Eye On Boise

CAT fund reforms introduced

The Senate Finance Committee - the Senate half of the Joint Finance-Appropriations Committee - held a rare meeting on Wednesday to introduce legislation to reform the state's catastrophic fund, which pays for health care for the medically indigent. The bill will go next to the Senate Health & Welfare Committee for a full hearing next week. (Betsy Russell / The Spokesman-Review)
The Senate Finance Committee - the Senate half of the Joint Finance-Appropriations Committee - held a rare meeting on Wednesday to introduce legislation to reform the state's catastrophic fund, which pays for health care for the medically indigent. The bill will go next to the Senate Health & Welfare Committee for a full hearing next week. (Betsy Russell / The Spokesman-Review)

A rare meeting of the Senate Finance Committee - the Senate half of the Joint Finance-Appropriations Committee - was held today to consider introducing legislation from Sen. Dean Cameron, R-Rupert, regarding the state's catastrophic fund. The fund, which picks up costs for medically indigent patients after counties have paid the first $10,000, is running a big budget deficit, and Gov. Butch Otter based his budget for next year on raising the deductible for counties up to $15,000. "However, in looking at it, we know that that shift would cause ... property taxes to be raised," Cameron told the committee, which he chairs. He's been working for weeks with counties, CAT fund officials, providers and others to develop his proposal, which raises the deductible to $11,000 and also institutes a series of reforms and cost-savings in the catastrophic fund program.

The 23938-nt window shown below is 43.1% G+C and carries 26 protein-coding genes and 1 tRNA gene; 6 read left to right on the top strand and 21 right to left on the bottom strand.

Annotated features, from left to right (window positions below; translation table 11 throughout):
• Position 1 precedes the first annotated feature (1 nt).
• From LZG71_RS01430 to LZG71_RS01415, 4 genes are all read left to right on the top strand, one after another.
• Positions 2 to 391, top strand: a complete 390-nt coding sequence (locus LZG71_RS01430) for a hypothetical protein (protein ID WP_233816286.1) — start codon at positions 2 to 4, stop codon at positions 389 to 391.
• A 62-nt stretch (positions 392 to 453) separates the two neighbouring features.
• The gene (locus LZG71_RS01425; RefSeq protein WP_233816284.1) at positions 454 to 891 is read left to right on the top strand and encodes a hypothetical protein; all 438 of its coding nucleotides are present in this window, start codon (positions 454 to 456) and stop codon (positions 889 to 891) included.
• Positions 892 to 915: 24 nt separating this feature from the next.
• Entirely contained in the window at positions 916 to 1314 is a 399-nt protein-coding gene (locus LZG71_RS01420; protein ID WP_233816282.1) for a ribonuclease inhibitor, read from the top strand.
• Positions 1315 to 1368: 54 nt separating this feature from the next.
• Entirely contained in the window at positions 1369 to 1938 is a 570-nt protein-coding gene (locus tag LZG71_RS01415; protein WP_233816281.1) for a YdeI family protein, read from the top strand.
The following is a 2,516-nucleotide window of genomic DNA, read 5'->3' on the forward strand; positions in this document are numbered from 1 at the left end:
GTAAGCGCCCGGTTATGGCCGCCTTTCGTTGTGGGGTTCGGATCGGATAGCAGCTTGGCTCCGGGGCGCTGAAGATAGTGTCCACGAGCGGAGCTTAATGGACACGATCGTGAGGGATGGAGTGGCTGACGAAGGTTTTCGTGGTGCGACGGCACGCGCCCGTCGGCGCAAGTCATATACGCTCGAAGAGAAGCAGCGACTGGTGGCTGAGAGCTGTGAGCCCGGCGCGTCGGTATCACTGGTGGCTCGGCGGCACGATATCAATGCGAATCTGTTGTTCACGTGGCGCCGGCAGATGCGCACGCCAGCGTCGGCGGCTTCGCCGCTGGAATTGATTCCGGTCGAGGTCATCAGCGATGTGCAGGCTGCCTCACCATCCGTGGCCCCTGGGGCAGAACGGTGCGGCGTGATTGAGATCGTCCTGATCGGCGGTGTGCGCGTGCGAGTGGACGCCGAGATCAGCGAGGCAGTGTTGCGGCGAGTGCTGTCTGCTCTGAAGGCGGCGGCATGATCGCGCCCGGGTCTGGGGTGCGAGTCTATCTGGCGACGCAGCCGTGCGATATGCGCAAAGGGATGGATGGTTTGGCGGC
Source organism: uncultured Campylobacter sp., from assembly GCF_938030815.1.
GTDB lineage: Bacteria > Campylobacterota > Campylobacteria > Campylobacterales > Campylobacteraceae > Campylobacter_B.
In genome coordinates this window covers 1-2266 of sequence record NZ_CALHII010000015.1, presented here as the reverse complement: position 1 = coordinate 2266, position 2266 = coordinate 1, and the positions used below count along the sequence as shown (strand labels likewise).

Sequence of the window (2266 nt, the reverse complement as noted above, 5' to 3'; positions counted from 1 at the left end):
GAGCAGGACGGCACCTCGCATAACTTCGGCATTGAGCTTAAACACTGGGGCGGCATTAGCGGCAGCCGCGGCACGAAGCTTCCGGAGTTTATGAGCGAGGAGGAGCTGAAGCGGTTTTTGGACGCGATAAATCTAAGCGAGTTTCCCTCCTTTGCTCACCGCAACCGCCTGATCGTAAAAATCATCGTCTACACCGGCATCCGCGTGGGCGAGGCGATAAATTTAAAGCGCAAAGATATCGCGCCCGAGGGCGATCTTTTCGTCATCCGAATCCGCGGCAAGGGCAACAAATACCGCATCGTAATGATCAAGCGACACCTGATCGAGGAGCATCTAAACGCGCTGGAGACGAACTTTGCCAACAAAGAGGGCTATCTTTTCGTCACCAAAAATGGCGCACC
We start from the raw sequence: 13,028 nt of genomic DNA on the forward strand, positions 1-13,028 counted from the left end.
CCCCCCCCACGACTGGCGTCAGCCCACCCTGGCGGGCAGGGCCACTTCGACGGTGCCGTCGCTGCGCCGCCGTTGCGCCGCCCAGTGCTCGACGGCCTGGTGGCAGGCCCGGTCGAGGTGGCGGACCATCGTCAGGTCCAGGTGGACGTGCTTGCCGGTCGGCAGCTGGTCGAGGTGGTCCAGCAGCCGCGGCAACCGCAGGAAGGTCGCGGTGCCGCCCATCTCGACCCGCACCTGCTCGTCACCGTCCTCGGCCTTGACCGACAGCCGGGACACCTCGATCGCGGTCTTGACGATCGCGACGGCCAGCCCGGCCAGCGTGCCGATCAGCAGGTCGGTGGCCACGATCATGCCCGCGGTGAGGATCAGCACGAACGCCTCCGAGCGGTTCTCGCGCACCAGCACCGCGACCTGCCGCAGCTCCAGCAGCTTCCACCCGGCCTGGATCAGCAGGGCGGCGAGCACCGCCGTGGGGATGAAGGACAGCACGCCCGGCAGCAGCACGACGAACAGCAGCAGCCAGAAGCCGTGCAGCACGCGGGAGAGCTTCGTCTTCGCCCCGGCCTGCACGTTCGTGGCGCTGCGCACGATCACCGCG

The committee unanimously voted to introduce Cameron's bill, and members praised his work on the issue. It'll now go to the Senate Health & Welfare Committee for a full hearing.   




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